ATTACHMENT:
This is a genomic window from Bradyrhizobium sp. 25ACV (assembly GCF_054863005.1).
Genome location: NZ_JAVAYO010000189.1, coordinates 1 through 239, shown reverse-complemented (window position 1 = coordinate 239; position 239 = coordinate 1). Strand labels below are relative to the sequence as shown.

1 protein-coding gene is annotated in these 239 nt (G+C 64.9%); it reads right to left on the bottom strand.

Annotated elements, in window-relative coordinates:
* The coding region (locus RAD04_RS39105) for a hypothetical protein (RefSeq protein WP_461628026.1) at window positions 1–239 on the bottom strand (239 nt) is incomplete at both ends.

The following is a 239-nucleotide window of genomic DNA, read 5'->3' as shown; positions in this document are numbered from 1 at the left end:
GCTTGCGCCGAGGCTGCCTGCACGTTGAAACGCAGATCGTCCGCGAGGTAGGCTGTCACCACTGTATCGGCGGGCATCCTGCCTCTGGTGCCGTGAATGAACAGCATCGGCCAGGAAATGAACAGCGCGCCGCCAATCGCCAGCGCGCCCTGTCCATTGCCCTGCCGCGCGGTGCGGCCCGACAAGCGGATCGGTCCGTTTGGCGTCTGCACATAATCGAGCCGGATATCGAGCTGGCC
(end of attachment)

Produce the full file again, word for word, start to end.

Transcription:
This is a genomic window from Bradyrhizobium sp. 25ACV (assembly GCF_054863005.1).
Genome location: NZ_JAVAYO010000189.1, coordinates 1 through 239, shown reverse-complemented (window position 1 = coordinate 239; position 239 = coordinate 1). Strand labels below are relative to the sequence as shown.

1 protein-coding gene is annotated in these 239 nt (G+C 64.9%); it reads right to left on the bottom strand.

Annotated elements, in window-relative coordinates:
* The coding region (locus RAD04_RS39105) for a hypothetical protein (RefSeq protein WP_461628026.1) at window positions 1–239 on the bottom strand (239 nt) is incomplete at both ends.

The following is a 239-nucleotide window of genomic DNA, read 5'->3' as shown; positions in this document are numbered from 1 at the left end:
GCTTGCGCCGAGGCTGCCTGCACGTTGAAACGCAGATCGTCCGCGAGGTAGGCTGTCACCACTGTATCGGCGGGCATCCTGCCTCTGGTGCCGTGAATGAACAGCATCGGCCAGGAAATGAACAGCGCGCCGCCAATCGCCAGCGCGCCCTGTCCATTGCCCTGCCGCGCGGTGCGGCCCGACAAGCGGATCGGTCCGTTTGGCGTCTGCACATAATCGAGCCGGATATCGAGCTGGCC